Austria’s presidential election will take place on October 9th, with seven candidates vying to take over at the Hofburg – the official workplace of the country’s president.

According to opinion polls, the favourite to win is the current president Alexander Van der Bellen, who is running for reelection.

READ ALSO: Austrian presidential elections: Who are the seven candidates?

A presidential candidate must be an Austrian citizen, be eligible to vote in the National Assembly and be at least 35 years old on election day.

Members of ruling dynasties or families that reigned in the past are not eligible to run in the presidential election. This is to avoid a return to monarchy in Austria via the role of the Federal President.

Who can vote in these elections?

The only people allowed to vote in Austrian federal elections are Austrian citizens aged 16 or above.

That means foreigners – even those born and raised in Austria, are not entitled to choose a new president. Unless, of course, they take up Austrian citizenship (usually giving up their original citizenship).

Since Austria has a large proportion of foreigners in the population, many people will not be able to vote in these elections.

READ ALSO: ‘I pay taxes in Austria’: Anger as foreigners barred from Vienna council vote

In fact, some 18 percent of residents (or 1.4 million people) in Austria over the age of 16 do not have the right to vote because they are not citizens, with the highest concentration of ineligible people in Vienna, Innsbruck and Salzburg.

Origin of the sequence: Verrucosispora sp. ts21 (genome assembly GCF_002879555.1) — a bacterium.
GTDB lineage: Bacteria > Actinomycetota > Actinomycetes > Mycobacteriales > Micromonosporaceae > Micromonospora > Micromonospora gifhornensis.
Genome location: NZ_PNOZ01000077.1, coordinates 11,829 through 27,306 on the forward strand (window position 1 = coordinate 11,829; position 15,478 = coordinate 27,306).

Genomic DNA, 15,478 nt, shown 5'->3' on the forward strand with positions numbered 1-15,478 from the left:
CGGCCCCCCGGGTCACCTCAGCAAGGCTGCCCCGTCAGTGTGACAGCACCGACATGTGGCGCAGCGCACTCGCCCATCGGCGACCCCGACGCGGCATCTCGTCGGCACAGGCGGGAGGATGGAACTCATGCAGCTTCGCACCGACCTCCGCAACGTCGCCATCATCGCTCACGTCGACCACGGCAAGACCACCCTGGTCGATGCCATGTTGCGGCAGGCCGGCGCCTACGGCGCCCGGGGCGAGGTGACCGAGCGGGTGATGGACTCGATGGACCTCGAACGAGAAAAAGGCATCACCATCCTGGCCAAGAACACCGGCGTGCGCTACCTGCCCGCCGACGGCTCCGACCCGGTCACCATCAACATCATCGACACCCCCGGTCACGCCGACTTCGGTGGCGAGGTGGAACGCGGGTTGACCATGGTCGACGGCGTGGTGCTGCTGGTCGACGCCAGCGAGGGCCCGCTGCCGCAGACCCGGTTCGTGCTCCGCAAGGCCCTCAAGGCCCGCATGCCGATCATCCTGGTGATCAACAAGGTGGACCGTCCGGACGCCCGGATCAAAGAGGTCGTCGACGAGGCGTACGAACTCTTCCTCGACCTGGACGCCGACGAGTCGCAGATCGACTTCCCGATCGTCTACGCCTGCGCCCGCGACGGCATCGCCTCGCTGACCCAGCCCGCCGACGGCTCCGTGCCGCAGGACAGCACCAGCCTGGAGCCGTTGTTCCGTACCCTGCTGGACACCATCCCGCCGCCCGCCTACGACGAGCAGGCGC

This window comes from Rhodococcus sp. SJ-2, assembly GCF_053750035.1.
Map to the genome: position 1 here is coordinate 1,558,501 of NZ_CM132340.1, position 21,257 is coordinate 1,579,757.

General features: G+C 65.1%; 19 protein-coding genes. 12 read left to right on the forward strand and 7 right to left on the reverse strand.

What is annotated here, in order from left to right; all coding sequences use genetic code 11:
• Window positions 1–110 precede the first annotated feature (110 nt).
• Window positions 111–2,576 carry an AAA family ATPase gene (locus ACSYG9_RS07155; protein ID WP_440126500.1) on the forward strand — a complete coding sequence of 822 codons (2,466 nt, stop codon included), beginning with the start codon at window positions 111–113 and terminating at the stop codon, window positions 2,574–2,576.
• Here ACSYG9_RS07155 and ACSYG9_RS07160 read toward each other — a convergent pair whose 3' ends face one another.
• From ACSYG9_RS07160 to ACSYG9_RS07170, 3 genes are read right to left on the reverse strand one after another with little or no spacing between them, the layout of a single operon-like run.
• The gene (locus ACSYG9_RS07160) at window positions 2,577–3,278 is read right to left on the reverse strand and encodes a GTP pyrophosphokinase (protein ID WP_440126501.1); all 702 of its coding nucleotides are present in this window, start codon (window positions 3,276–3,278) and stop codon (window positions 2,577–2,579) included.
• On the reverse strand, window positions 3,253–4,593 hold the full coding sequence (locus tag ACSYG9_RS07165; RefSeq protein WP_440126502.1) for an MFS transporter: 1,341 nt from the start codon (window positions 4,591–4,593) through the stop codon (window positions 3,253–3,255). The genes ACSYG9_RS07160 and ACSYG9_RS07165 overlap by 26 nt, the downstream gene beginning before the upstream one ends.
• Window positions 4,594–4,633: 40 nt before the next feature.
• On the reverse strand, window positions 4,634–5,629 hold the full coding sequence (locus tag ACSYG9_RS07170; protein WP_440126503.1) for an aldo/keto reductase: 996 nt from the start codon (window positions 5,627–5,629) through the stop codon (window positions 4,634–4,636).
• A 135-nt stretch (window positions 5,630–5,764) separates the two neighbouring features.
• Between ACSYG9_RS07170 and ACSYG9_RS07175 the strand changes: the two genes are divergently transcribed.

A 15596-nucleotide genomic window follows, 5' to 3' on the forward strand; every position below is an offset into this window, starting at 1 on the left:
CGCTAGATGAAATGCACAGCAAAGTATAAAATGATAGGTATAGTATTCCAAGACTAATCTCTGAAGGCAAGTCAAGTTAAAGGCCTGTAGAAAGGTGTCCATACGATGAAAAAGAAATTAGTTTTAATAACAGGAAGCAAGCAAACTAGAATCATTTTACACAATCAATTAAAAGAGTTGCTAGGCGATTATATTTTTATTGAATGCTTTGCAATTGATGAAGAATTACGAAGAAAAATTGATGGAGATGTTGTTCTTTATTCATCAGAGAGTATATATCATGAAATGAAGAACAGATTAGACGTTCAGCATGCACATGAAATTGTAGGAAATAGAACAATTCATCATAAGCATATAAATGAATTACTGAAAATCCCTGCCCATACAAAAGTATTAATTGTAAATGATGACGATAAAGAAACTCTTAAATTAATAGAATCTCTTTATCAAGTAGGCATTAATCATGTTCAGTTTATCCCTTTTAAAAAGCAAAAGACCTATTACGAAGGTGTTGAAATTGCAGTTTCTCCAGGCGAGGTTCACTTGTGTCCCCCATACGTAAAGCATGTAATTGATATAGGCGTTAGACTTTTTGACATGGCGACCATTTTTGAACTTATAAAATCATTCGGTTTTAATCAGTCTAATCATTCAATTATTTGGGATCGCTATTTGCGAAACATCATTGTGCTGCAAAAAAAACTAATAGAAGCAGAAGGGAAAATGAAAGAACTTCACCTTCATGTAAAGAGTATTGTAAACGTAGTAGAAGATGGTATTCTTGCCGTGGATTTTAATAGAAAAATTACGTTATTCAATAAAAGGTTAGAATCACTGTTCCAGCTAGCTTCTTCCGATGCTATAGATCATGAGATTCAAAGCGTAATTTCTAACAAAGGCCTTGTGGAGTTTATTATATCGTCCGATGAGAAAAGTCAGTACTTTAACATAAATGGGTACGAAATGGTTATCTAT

In comparison, 20 years ago, Austria had just 580,000 people without the right to vote.

Statistics Austria data evaluated by the APA shows that around 30 percent of the voting-age population in Vienna, Innsbruck and Salzburg are not entitled to vote. In Linz and Graz, it is about 25 percent.

READ ALSO: EXPLAINED: How does Austria’s presidential election work?

However, there are some smaller communities in Austria where the number of people without the right to vote is even higher.

In Jungholz in Tyrol, 66 percent of the population are not eligible, followed by 51 percent in Mittelberg in Vorarlberg. Kittsee in Burgenland and Wolfsthal in Lower Austria also have high proportions of Slovakian residents who cannot vote.

Austrian citizenship

Currently, in Austria, if someone wants to take up citizenship via naturalisation, they must undergo an extensive and expensive process and fulfil specific criteria.

Generally, there needs to be at least ten years of lawful and uninterrupted residence in Austria. But there are exceptions for those with citizenship of an EU or EEA country, those born in Austria, or married to an Austrian, for example.

READ ALSO: Could Austria change the rules around citizenship?

The main hurdles, however, include having to give up any other citizenships, as Austria doesn’t allow for dual citizenship in naturalisation cases with few exceptions, and the payment of a high fee, which depends on the municipality, but could reach thousands of euros.

And though the topic of easing the requirements has come up several times in Austria, the country doesn’t seem any closer to changing its citizenship laws.

READ ALSO: EXPLAINED: Where in Europe can non-EU foreigners vote in local elections?